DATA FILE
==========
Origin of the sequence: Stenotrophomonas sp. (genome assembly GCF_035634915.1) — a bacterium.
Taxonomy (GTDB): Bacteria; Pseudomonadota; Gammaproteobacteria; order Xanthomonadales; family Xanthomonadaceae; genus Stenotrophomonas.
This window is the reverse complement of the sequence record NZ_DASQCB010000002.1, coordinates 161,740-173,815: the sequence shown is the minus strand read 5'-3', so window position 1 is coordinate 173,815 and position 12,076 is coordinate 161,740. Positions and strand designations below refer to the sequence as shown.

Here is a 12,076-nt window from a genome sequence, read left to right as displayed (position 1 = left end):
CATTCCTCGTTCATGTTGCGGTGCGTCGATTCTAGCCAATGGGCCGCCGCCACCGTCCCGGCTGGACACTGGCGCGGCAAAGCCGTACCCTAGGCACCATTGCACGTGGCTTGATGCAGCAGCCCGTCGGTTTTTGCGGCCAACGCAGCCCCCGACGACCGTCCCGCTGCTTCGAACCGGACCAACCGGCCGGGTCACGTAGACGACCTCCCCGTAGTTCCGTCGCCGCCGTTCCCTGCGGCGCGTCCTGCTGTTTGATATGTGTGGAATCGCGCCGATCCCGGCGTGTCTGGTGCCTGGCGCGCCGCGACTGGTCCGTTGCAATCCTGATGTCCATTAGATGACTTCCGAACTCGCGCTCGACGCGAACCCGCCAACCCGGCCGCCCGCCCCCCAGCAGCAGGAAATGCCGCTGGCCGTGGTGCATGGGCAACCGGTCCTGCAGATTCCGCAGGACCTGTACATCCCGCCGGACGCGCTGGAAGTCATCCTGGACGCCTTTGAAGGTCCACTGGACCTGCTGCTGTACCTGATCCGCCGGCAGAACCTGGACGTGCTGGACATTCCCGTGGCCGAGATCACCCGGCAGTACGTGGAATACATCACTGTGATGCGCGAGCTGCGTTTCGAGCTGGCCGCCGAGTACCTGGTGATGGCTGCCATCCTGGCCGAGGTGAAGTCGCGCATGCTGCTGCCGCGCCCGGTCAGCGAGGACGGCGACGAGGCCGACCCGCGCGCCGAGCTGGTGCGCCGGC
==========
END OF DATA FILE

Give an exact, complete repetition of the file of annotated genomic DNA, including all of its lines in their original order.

Origin of the sequence: Stenotrophomonas sp. (genome assembly GCF_035634915.1) — a bacterium.
Taxonomy (GTDB): Bacteria; Pseudomonadota; Gammaproteobacteria; order Xanthomonadales; family Xanthomonadaceae; genus Stenotrophomonas.
This window is the reverse complement of the sequence record NZ_DASQCB010000002.1, coordinates 161,740-173,815: the sequence shown is the minus strand read 5'-3', so window position 1 is coordinate 173,815 and position 12,076 is coordinate 161,740. Positions and strand designations below refer to the sequence as shown.

Here is a 12,076-nt window from a genome sequence, read left to right as displayed (position 1 = left end):
CATTCCTCGTTCATGTTGCGGTGCGTCGATTCTAGCCAATGGGCCGCCGCCACCGTCCCGGCTGGACACTGGCGCGGCAAAGCCGTACCCTAGGCACCATTGCACGTGGCTTGATGCAGCAGCCCGTCGGTTTTTGCGGCCAACGCAGCCCCCGACGACCGTCCCGCTGCTTCGAACCGGACCAACCGGCCGGGTCACGTAGACGACCTCCCCGTAGTTCCGTCGCCGCCGTTCCCTGCGGCGCGTCCTGCTGTTTGATATGTGTGGAATCGCGCCGATCCCGGCGTGTCTGGTGCCTGGCGCGCCGCGACTGGTCCGTTGCAATCCTGATGTCCATTAGATGACTTCCGAACTCGCGCTCGACGCGAACCCGCCAACCCGGCCGCCCGCCCCCCAGCAGCAGGAAATGCCGCTGGCCGTGGTGCATGGGCAACCGGTCCTGCAGATTCCGCAGGACCTGTACATCCCGCCGGACGCGCTGGAAGTCATCCTGGACGCCTTTGAAGGTCCACTGGACCTGCTGCTGTACCTGATCCGCCGGCAGAACCTGGACGTGCTGGACATTCCCGTGGCCGAGATCACCCGGCAGTACGTGGAATACATCACTGTGATGCGCGAGCTGCGTTTCGAGCTGGCCGCCGAGTACCTGGTGATGGCTGCCATCCTGGCCGAGGTGAAGTCGCGCATGCTGCTGCCGCGCCCGGTCAGCGAGGACGGCGACGAGGCCGACCCGCGCGCCGAGCTGGTGCGCCGGC